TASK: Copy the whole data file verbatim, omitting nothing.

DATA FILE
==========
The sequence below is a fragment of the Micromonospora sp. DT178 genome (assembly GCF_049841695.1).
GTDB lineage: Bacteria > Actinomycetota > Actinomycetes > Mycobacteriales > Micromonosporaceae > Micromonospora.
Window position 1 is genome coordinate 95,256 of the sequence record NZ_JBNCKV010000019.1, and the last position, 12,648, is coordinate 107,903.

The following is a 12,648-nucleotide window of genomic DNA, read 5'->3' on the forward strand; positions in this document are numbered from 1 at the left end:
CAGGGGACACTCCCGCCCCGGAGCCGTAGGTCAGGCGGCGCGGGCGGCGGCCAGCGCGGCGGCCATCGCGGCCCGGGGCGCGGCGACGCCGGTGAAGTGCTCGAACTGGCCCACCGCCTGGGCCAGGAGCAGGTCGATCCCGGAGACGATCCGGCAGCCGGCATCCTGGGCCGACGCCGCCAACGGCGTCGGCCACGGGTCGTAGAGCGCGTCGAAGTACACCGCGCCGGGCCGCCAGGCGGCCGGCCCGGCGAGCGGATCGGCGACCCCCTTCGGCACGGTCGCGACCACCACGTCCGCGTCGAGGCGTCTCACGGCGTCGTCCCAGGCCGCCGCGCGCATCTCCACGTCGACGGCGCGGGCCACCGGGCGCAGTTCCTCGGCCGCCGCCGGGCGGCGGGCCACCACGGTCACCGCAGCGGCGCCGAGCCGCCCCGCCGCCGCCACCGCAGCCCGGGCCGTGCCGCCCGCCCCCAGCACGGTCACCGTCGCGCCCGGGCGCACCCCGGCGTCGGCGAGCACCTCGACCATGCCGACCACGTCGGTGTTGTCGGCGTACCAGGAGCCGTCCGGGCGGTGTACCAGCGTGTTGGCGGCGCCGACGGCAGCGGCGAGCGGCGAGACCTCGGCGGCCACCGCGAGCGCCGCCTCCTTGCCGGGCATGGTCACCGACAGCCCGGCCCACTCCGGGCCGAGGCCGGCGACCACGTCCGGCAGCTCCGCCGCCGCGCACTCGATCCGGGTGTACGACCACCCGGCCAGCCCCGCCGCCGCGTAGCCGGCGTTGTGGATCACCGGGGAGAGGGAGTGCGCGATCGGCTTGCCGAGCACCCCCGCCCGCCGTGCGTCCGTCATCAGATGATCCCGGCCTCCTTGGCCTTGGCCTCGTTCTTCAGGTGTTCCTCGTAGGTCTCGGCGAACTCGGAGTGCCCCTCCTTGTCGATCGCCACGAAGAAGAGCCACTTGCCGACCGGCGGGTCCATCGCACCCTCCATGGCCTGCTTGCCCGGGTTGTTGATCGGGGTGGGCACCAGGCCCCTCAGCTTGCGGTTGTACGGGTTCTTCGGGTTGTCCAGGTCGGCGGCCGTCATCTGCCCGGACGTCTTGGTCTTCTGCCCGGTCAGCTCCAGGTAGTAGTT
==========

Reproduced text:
The sequence below is a fragment of the Micromonospora sp. DT178 genome (assembly GCF_049841695.1).
GTDB lineage: Bacteria > Actinomycetota > Actinomycetes > Mycobacteriales > Micromonosporaceae > Micromonospora.
Window position 1 is genome coordinate 95,256 of the sequence record NZ_JBNCKV010000019.1, and the last position, 12,648, is coordinate 107,903.

The following is a 12,648-nucleotide window of genomic DNA, read 5'->3' on the forward strand; positions in this document are numbered from 1 at the left end:
CAGGGGACACTCCCGCCCCGGAGCCGTAGGTCAGGCGGCGCGGGCGGCGGCCAGCGCGGCGGCCATCGCGGCCCGGGGCGCGGCGACGCCGGTGAAGTGCTCGAACTGGCCCACCGCCTGGGCCAGGAGCAGGTCGATCCCGGAGACGATCCGGCAGCCGGCATCCTGGGCCGACGCCGCCAACGGCGTCGGCCACGGGTCGTAGAGCGCGTCGAAGTACACCGCGCCGGGCCGCCAGGCGGCCGGCCCGGCGAGCGGATCGGCGACCCCCTTCGGCACGGTCGCGACCACCACGTCCGCGTCGAGGCGTCTCACGGCGTCGTCCCAGGCCGCCGCGCGCATCTCCACGTCGACGGCGCGGGCCACCGGGCGCAGTTCCTCGGCCGCCGCCGGGCGGCGGGCCACCACGGTCACCGCAGCGGCGCCGAGCCGCCCCGCCGCCGCCACCGCAGCCCGGGCCGTGCCGCCCGCCCCCAGCACGGTCACCGTCGCGCCCGGGCGCACCCCGGCGTCGGCGAGCACCTCGACCATGCCGACCACGTCGGTGTTGTCGGCGTACCAGGAGCCGTCCGGGCGGTGTACCAGCGTGTTGGCGGCGCCGACGGCAGCGGCGAGCGGCGAGACCTCGGCGGCCACCGCGAGCGCCGCCTCCTTGCCGGGCATGGTCACCGACAGCCCGGCCCACTCCGGGCCGAGGCCGGCGACCACGTCCGGCAGCTCCGCCGCCGCGCACTCGATCCGGGTGTACGACCACCCGGCCAGCCCCGCCGCCGCGTAGCCGGCGTTGTGGATCACCGGGGAGAGGGAGTGCGCGATCGGCTTGCCGAGCACCCCCGCCCGCCGTGCGTCCGTCATCAGATGATCCCGGCCTCCTTGGCCTTGGCCTCGTTCTTCAGGTGTTCCTCGTAGGTCTCGGCGAACTCGGAGTGCCCCTCCTTGTCGATCGCCACGAAGAAGAGCCACTTGCCGACCGGCGGGTCCATCGCACCCTCCATGGCCTGCTTGCCCGGGTTGTTGATCGGGGTGGGCACCAGGCCCCTCAGCTTGCGGTTGTACGGGTTCTTCGGGTTGTCCAGGTCGGCGGCCGTCATCTGCCCGGACGTCTTGGTCTTCTGCCCGGTCAGCTCCAGGTAGTAGTT